It was the prettiest goal Josh Anderson will ever score, right?
OK, it wasn't. He knew he scored it, but he didn't know he was scoring it while he was scoring it, you might say.
With the big forward parked in front of the Arizona net on the power play, Seth Jones uncorked a knuckling one-timer that advanced toward Darcy Kuemper's net. The Arizona goalie reached out his glove to snag it, only it never got there.
The biscuit brushed off of Anderson's leg just enough to change directions before entering the basket, giving Columbus a 3-2 lead it would carry home in Thursday night's 4-2 dispatching of Arizona.
Video: CBJ@ARI: Anderson redirects shot past Kuemper for PPG
It was the second straight game-winning goal for Anderson and his third goal in four games, a welcome sign for a Blue Jackets team whose search for consistent scoring from outside its generally dominating first line has been a season-long quest.
Anderson has been able to chip that in at times, but it hasn't always been consistent. The power forward with the flowing locks had seven goals in the Jackets' first 12 games, then had eight goals in the next 37 games before his recent hot run.
"I don't know what it is," said Anderson, whose goal against the Coyotes was his 18th, one off a career high. "Maybe a couple of bounces my way. Hopefully it continues, but I don't think about scoring too much."
The ups and downs have occasionally frustrated head coach John Tortorella, who memorably told the media "I can't find Andy" on the tape during one of Anderson's cold streaks.
But it was Anderson who told Tortorella to stay on him this season, as Anderson entered the 2018-19 campaign intent on continuing to build his game.
"I think he knows there's more there," Tortorella said in December. "He admitted to himself he needs more help and he needs more push. I have a tremendous amount of respect for a player to come to me (with that request), and it wasn't, 'Come and scream at me,' it was reminders.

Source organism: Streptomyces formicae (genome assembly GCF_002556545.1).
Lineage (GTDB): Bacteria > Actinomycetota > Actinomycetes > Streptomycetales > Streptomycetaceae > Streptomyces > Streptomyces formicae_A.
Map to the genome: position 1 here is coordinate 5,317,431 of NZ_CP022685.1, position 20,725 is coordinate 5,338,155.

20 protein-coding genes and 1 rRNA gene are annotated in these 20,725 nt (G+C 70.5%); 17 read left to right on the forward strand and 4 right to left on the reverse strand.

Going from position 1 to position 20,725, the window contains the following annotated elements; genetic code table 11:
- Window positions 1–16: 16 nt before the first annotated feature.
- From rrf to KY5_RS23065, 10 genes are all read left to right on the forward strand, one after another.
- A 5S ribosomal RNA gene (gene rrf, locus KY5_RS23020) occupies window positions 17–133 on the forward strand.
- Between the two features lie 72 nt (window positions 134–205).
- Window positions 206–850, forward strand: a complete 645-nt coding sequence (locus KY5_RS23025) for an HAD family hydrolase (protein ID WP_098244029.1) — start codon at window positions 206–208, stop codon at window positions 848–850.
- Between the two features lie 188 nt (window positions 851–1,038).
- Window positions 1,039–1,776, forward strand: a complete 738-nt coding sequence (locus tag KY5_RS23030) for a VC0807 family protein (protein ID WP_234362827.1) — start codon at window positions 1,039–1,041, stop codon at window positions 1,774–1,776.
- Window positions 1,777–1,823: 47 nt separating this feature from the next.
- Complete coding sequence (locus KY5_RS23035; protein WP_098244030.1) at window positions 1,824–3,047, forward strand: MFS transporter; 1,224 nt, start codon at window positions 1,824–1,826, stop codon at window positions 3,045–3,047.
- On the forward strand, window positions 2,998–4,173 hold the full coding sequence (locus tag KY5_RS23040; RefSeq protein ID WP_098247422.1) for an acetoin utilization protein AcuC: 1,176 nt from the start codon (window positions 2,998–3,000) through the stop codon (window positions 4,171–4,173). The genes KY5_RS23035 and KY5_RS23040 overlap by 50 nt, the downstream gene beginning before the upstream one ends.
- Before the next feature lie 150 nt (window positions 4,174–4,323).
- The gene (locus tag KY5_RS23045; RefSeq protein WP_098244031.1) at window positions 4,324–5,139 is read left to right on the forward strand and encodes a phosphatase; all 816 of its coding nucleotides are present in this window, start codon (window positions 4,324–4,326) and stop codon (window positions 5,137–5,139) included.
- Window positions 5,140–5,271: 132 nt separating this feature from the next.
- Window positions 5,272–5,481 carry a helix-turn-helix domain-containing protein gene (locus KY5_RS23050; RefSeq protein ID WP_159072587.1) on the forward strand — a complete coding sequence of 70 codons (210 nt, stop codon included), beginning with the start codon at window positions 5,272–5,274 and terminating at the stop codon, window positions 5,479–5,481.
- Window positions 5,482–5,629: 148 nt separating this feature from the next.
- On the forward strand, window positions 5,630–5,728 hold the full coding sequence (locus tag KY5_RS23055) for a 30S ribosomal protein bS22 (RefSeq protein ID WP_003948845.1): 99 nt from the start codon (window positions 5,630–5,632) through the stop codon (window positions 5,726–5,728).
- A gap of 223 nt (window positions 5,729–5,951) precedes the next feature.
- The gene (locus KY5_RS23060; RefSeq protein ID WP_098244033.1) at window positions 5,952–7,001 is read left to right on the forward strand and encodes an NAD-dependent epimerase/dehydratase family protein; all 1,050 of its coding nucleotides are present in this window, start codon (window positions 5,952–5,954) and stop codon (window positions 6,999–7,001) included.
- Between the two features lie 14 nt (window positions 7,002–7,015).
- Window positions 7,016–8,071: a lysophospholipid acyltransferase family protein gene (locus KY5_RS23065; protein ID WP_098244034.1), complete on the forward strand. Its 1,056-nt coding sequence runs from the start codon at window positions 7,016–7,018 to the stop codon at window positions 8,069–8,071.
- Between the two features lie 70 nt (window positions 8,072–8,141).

"And during the year, once a week I'll go to him after he plays a couple of good games and let him know, 'OK, that's done now, have a good practice today and be ready for the next one. You can be better keep working at your game.' There's some games he's struggled, you tell him to put it away and get ready for the next one."
Anderson said he's come to appreciate those check-ins from the head coach.
"We've had conversations throughout the year," he said. "Whenever it's been a couple of games where he doesn't think I'm at the level I'm capable of, he definitely let's me hear it. Maybe sometimes on the bench, too. But those are things that make players better. You want to hear that because if they're not talking about you, they don't really care."
Of late, the Jackets have been getting the Anderson that can be a bear to handle rather than the one who sometimes has faded into the periphery. With Cam Atkinson out of the Jan. 31 game at Winnipeg after he was hit in the face with a puck during warmups, Anderson was elevated to the top line and scored a goal.
Reunited with his fellow physically imposing linemates of Nick Foligno and Boone Jenner the past two games, Anderson has responded with a pair of game-winning goals. And in true Anderson fashion, the two tallies probably traveled a grand total of about 10 feet, showing he's getting to the gritty areas on the ice.
"I think it's coming," he said of his game after the contest at Winnipeg, where his goal snapped an eight-game scoreless streak. "I think I still have a little bit more to give here. Obviously I've been in a little bit of a slump. You just have to battle through it. All players go through it. Keep on working on your game on the defensive side and the offense will come."
In the past, Tortorella has compared Anderson to Washington forward Tom Wilson, though the head coach also admits it's a comparison Anderson finds a bit uncomfortable. But it also makes sense. In a game that has changed to favor speed and skill more than ever before, Wilson is kind of a throwback, a player skilled enough not to be out of place in today's game but physical enough to be incredibly difficult to play against.
That type of power forward is on the endangered species list in the NHL, but Tortorella thinks Anderson can be an outlier in that regard. The head coach's hope is Anderson, like Wilson did last year during the Caps' Stanley Cup run, can elevate the Blue Jackets to another level.
"Josh has a chance to really lead this team in that type of position as a power forward to help us get over the hump," Tortorella said. "He's a good hockey player. He can do a lot of different things to change the momentums of the game."